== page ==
Sunday, October 9, 2011

Two Messages from President Sirleaf

President Sirleaf herself has, in addition to her public appearances and press interviews in the final weekend of campaigning, issued two public statements in the last three days. The first came as the official response to her Nobel Peace Prize, and the second was her close-of-campaign, eve-of-election Presidential address to the citizens of Liberia.

I found both to be on-message in her eloquent manner and forthright admission of the challenges the country still faces. With a graceful, calm, and unifying voice, Sirleaf's messages may be the best demonstration her suitability as a national leader. The acknowledgement of the Nobel prize in particular centers on a recognition of the sufferings common to those she governs which is all too rare from leaders of many nations.

Two extended excerpts. I've decided to share them in reverse order, as, somewhat paradoxically, it is her Sunday evening Presidential Address, marking the end of campaigning, that is both more self-congratulatory, self-referential, and also more partisan. Yet its gentle appeal for calm, and clear endorsement of the rule of law, is rather gracious:

As the President of Liberia, as the President of all partisans, it is befitting, on such an historic night, that I bring you a message of great hope and abiding faith. Our country is at a defining moment in its historical journey. For more than three decades, we have never had back-to-back elections. We had free, fair and transparent democratic elections in 2005, and we are about to repeat it. If we do this well, and I'm convinced that we will, we MUST be proud of ourselves.

I thank all Liberians that have contributed to a campaign that has been violence free, and we call upon all of you, as we pray, that the election phase will be equally violence free.

As a country, we have seen and experienced too much: our people have suffered; our people have died; and our people have had to run away in order to survive. In the three decades of struggle for peace and democracy, I have been personally victimized, jailed more than once, forced into exile several times, and subjected to many years of verbal abuse. But we all thank God that under my leadership, the last eight years of peace and tranquility have been better than the previous fourteen years of violence and civil strife. We don't want to go back there!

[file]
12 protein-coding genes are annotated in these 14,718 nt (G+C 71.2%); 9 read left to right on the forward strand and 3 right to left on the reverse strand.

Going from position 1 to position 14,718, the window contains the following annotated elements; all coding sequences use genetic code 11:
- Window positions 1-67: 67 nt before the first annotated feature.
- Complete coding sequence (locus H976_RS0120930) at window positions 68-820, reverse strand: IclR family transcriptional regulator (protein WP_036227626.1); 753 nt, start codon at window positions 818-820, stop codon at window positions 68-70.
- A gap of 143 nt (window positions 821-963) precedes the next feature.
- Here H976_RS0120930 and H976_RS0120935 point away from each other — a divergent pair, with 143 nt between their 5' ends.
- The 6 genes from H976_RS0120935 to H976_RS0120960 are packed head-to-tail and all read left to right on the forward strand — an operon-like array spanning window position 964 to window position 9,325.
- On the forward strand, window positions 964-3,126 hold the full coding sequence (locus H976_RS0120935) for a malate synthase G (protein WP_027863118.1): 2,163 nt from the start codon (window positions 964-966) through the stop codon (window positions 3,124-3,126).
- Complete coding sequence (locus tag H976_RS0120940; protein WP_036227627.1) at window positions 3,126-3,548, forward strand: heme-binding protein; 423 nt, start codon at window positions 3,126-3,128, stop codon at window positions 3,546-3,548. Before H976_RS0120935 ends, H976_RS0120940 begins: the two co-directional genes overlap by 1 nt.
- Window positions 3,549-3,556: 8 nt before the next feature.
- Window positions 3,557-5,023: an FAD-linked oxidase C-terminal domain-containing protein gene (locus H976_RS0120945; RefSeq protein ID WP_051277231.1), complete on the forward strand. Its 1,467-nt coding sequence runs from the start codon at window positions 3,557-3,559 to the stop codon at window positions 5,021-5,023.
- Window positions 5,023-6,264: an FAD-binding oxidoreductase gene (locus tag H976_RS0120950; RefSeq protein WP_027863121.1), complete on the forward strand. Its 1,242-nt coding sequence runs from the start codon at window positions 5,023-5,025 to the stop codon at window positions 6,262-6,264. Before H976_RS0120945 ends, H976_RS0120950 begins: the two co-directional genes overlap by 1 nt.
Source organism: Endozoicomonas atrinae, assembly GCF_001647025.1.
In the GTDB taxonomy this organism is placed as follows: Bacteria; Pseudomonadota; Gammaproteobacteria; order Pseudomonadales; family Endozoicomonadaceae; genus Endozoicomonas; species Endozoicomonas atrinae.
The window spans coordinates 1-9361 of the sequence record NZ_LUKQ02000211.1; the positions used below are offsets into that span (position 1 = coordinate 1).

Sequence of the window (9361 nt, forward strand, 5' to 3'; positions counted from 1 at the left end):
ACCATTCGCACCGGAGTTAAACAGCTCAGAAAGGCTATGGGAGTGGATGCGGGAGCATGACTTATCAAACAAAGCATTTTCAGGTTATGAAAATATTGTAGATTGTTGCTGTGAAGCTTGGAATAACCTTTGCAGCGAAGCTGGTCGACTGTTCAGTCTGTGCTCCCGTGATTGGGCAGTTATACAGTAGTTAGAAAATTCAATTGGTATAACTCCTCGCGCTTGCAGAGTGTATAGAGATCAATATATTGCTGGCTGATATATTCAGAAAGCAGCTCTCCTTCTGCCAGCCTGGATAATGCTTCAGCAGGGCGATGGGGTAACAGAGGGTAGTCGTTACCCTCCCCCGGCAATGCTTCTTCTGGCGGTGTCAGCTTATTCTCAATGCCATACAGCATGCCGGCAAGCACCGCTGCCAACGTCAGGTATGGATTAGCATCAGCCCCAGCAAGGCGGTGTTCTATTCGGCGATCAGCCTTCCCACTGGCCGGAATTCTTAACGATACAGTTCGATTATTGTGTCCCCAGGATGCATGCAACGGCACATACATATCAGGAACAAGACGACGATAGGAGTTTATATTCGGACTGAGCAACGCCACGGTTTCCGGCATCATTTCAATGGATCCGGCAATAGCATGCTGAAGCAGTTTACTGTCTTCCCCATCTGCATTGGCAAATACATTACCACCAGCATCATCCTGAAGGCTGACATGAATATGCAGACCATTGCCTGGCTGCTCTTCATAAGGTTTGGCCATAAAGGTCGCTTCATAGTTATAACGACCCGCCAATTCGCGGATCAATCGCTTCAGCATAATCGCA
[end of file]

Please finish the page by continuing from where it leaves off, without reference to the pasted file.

...we will be grateful and appreciative for your votes so that we can together consolidate the gains we have made over the last six years and usher for you and your children the kind of enormous economic prosperity, tremendous opportunities and social justice you deserve. If, however, you decide to elect someone else, we commit ourselves to respect your decision; we commit ourselves to accept the results announced by the National Elections Commission.

...We sincerely believe that respect for your decision and acceptance of the results announced by the National Elections Commission are absolutely necessary for the promotion and enhancement of our young democracy; the peace, stability and social justice we have enjoyed over the last six years can only be continued if we all commit ourselves to respect your decision and accept the results of these elections. I therefore call on my fellow compatriots who are competing in these elections to similarly publicly commit themselves to respect your decision and to accept the results announced by the National Elections Commission.

My Dear Liberians,

All awards belong to the people whose shoulders one sits upon.

This is a defining moment in Liberia's history. In a few days, you will choose the future and direction of this country. I In doing so, I ask you to look around, see that progress has been made, see that a foundation for a new Liberia has been built. But I also ask you, to look into the future with me and see where Liberia is going, to see its potential, to see the possibilities for your families, your children and your children's children.

As I have travelled across the country, county by country, village by village, I am pleased to see how much progress we've made in the last 5 years rebuilding what had been destroyed over the previous 20. But I know we must do more. I know that the paved roads has only made it to the edge of town, and that the way to your village remains dirt and rutted. I know that Schools have re-opened, but that reliable power and quality teaching remains a challenge. I know that the town clinic is now open, but there are not yet enough doctors to care for the people. And I know that maybe your neighbor has a job, but you are still looking. I understand many Liberians are struggling to feed their families.

It is my commitment to you, my promise, that the road will soon reach your village, that our teachers will become better trained, that more lights will be turned on across the country, that the investment we have made will result in hundreds and thousands of jobs for our young people, that our children will not go to bed hungry. Brick, by brick, stick by stick, stone, by stone, this is the foundation.

Dear Liberians, now is the time for national reconciliation. Let us forever put the pain and burden of divisions and conflict behind us and work together to share in the opportunities and promise of a New Liberia.

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